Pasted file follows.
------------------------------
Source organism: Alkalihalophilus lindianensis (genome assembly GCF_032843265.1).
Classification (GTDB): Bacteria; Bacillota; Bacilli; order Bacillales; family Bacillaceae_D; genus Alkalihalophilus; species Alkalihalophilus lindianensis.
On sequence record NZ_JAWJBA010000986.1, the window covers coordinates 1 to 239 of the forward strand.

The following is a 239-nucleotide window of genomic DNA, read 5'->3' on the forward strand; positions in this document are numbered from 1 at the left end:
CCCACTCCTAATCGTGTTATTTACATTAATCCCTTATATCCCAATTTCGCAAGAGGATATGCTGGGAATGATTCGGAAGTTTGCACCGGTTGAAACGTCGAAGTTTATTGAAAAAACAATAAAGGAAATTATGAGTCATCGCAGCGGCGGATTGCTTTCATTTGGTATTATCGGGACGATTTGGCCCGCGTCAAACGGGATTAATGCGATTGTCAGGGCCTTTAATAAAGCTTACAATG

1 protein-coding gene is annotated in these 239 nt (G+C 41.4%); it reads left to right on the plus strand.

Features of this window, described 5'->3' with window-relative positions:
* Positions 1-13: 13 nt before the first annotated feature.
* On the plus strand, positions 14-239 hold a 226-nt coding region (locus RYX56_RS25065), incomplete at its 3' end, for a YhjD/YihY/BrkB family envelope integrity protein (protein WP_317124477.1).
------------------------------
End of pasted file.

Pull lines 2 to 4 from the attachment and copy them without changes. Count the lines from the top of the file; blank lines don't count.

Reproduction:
Classification (GTDB): Bacteria; Bacillota; Bacilli; order Bacillales; family Bacillaceae_D; genus Alkalihalophilus; species Alkalihalophilus lindianensis.
On sequence record NZ_JAWJBA010000986.1, the window covers coordinates 1 to 239 of the forward strand.

The following is a 239-nucleotide window of genomic DNA, read 5'->3' on the forward strand; positions in this document are numbered from 1 at the left end: